An 8-year-old boy accidentally received a COVID-19 vaccine dose in Texas, thanks to “human error,” a report said.
The child was recently inoculated at a Dallas County drive-up vaccine facility operated by first responders in Grand Prairie after the boy’s father registered him online through a county Web site and got an appointment, NBC 5 Dallas-Fort Worth reported.
The three COVID-19 vaccines that are currently available in the US are only for use in individuals 18 and older or 16 and older, depending on the maker.
Pediatrician Marcial Oquendo told the news outlet that the child’s father – who was not identified – believed it was OK to get his son vaccinated since he was able to register and was given a QR code.
“He was under the assumption that, ‘I submit his information and he got an appointment,’” said Oquendo. “And when he got an appointment, he was like, ‘we all got an appointment so let’s go.’”
The dad only realized that a mistake was made after speaking with Oquendo.
“We don’t have the data, especially under the age of 12 to say if it works, is it safe, how much should we use, which kid can get it and which kids can’t,” said Oquendo. “It needs to be in a controlled setting of a clinical trial where we are monitoring every possible angle to be able to say if it’s safe and effective to use in kids in this age group.
Grand Prairie Fire Department Chief Robert Fite confirmed to NBC 5 Dallas-Fort Worth that the boy was one of the some 3,800 people to be inoculated at the site that day.
Fite said that the department plans to track down the paramedic who administered the shot and find out more information about how the mishap occurred.
“They’re in the car, there’s a code, the paramedic did what that paramedic did for thousands of others for that day and went ahead and gave the vaccination, and did not realize it was a child under the age of 18,” said Fite, according to NBC 5 Dallas-Fort Worth.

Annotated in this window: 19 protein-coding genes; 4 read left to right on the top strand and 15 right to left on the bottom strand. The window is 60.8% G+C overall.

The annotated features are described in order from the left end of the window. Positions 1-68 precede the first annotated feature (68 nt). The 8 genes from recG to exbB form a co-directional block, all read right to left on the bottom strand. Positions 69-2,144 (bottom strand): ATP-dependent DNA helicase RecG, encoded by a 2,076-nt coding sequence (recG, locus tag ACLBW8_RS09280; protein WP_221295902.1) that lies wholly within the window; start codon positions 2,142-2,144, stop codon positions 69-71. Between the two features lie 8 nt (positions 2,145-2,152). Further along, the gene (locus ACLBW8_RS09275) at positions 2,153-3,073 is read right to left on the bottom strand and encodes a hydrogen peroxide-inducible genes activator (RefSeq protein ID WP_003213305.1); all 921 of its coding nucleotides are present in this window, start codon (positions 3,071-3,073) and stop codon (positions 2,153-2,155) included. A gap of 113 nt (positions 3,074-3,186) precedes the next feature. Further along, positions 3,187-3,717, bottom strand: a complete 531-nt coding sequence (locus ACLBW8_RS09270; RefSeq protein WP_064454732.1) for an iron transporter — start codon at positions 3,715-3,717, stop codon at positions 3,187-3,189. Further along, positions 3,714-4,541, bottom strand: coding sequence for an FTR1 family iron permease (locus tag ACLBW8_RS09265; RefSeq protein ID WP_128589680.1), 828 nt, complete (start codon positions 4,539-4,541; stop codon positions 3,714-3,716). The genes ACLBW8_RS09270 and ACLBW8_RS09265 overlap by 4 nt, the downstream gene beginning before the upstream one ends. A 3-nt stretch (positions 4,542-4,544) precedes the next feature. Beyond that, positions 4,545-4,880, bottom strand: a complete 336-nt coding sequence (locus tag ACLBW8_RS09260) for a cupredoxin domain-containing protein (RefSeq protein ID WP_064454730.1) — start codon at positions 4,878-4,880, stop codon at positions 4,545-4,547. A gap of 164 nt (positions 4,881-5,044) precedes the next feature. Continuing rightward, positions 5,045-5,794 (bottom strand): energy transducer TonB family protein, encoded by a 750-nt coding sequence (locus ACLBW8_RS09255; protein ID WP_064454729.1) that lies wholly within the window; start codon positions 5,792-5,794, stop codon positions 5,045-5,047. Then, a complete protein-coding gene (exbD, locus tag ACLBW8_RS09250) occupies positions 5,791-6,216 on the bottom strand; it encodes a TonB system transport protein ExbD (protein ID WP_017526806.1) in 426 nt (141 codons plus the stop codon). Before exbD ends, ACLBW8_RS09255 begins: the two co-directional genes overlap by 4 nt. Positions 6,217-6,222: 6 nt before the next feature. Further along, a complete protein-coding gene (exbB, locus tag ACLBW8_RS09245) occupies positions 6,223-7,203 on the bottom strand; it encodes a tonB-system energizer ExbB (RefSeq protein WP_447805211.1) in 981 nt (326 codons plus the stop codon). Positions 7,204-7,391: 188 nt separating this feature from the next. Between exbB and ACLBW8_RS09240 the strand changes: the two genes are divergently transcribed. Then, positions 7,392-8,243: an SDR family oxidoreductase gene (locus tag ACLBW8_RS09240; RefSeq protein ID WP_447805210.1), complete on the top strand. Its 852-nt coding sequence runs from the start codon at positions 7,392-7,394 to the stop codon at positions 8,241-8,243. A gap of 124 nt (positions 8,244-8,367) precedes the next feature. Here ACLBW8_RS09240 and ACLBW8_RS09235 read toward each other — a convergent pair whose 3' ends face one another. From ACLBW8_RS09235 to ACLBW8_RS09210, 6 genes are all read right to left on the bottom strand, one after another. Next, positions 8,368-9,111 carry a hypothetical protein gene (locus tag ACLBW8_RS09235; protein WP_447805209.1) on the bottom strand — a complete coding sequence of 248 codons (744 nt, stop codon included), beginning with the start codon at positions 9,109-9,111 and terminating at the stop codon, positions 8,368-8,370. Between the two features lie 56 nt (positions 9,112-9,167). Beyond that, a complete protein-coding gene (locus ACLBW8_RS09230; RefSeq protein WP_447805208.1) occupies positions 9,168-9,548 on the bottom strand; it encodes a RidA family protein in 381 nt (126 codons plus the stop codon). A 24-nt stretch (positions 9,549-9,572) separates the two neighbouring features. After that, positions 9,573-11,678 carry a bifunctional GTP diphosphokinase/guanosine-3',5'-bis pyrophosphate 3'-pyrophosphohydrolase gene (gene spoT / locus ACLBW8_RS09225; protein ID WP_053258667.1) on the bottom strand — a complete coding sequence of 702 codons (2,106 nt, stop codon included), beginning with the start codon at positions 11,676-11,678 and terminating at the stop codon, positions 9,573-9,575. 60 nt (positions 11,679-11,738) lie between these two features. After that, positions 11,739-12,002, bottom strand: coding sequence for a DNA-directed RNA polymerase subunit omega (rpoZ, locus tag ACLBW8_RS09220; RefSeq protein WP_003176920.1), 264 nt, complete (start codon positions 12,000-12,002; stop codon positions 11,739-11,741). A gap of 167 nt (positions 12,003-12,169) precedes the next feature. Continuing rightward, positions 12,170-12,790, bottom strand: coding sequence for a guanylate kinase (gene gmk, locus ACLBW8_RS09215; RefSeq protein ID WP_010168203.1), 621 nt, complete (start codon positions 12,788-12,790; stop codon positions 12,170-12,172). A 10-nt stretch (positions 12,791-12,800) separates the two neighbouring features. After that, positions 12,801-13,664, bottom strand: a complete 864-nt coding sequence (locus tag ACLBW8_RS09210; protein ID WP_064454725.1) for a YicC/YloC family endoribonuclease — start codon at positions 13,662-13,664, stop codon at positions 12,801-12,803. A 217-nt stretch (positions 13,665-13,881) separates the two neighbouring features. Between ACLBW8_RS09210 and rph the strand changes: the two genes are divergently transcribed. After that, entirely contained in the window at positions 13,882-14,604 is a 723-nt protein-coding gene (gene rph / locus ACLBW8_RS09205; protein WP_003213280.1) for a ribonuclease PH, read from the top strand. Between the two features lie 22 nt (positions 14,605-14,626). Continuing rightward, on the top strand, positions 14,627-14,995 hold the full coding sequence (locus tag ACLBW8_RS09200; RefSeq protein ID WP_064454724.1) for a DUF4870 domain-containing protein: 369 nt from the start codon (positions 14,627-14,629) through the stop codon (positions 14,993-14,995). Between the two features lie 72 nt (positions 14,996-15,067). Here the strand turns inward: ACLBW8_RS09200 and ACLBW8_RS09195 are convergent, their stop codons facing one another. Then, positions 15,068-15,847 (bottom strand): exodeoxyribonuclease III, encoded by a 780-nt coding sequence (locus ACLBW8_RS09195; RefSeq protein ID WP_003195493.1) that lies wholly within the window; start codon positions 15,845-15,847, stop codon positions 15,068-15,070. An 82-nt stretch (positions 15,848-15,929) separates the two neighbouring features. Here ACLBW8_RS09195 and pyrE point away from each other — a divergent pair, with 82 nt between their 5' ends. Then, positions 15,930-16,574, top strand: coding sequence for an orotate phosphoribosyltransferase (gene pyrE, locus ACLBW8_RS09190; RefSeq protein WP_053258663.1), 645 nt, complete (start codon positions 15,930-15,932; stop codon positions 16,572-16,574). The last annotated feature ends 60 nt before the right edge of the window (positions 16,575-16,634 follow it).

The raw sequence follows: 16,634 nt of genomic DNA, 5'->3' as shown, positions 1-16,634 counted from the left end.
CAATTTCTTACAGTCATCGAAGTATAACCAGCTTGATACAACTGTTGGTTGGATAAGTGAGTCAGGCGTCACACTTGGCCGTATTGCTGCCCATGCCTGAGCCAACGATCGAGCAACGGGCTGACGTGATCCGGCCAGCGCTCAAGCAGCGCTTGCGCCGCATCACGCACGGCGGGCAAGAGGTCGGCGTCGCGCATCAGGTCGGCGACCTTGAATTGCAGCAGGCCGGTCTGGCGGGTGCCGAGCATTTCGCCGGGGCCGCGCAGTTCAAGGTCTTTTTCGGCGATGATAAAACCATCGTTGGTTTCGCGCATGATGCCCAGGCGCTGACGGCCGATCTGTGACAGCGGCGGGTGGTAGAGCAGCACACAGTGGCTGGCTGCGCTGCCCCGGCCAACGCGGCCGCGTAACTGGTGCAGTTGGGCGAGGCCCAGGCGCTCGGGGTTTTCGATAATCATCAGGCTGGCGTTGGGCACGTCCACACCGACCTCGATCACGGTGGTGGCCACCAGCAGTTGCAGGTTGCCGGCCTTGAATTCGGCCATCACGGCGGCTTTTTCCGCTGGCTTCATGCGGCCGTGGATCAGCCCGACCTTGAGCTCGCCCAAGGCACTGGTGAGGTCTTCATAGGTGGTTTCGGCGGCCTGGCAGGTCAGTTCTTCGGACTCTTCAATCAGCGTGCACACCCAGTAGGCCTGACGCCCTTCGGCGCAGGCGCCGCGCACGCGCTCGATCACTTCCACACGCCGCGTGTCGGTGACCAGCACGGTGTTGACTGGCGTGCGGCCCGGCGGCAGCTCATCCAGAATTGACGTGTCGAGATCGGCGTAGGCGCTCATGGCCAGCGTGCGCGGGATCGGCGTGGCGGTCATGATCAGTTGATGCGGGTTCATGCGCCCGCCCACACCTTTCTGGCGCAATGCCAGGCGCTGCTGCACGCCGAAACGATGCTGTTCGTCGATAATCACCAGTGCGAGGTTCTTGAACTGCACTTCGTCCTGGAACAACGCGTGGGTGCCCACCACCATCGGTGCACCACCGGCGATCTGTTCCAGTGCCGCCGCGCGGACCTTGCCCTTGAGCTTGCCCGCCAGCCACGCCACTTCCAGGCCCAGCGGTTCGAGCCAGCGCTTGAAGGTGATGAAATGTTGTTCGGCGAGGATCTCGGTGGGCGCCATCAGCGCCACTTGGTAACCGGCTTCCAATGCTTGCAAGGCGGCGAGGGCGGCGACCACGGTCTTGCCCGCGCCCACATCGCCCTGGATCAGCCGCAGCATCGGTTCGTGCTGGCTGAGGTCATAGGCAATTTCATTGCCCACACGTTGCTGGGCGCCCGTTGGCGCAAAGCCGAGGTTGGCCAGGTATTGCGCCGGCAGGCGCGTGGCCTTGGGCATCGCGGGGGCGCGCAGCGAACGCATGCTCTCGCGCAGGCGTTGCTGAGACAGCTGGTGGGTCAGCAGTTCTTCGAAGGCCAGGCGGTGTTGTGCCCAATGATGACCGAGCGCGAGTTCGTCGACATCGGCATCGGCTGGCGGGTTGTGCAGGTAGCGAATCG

Fite explained that if a person receives a QR code to get the vaccine, “part of our assumption is they understand who should be registered and who should not,” Fite said the vaccine site operates under the authority of Dallas County, and he’s seeking answers from county officials, too.
“We had some questions about how a child under 18 could even get registered,” he said. “If there was a fail system in place, then we wouldn’t even have to worry because you couldn’t get registered.”
Meanwhile, Oquendo said he has notified the Pediatric Society and Dallas County Medical Society about the case, according to the news site.
“We’re still trying to figure out what to do next,” he said. “We’re trying to figure out who needs to know what.”
Dallas County Judge Clay Jenkins told the news outlet “human error” allowed the boy to be vaccinated against the coronavirus.
“He was put in the suspended ineligible list. There was human error, and that list was moved over to get the people who were under 50 onto the eligible list. They failed to scrub for people who were under 18,” said Jenkins.
Jenkins added, “We’ve got our IT department working with the third-party company to ensure that it doesn’t happen again, see if it can be fully automated.”
“We’ve got more training for our medics, so they know if they see a person who does not appear to be old enough for that vaccine that they understand that we don’t give vaccine to anyone under the age of 16, or anyone under the age of 18 if it’s Johnson & Johnson or Moderna,” Jenkins said.
Both Pfizer and Moderna have begun testing their COVID-19 vaccines in younger children.
Pfizer said late last month that its vaccine is 100 percent effective in kids aged 12 to 15.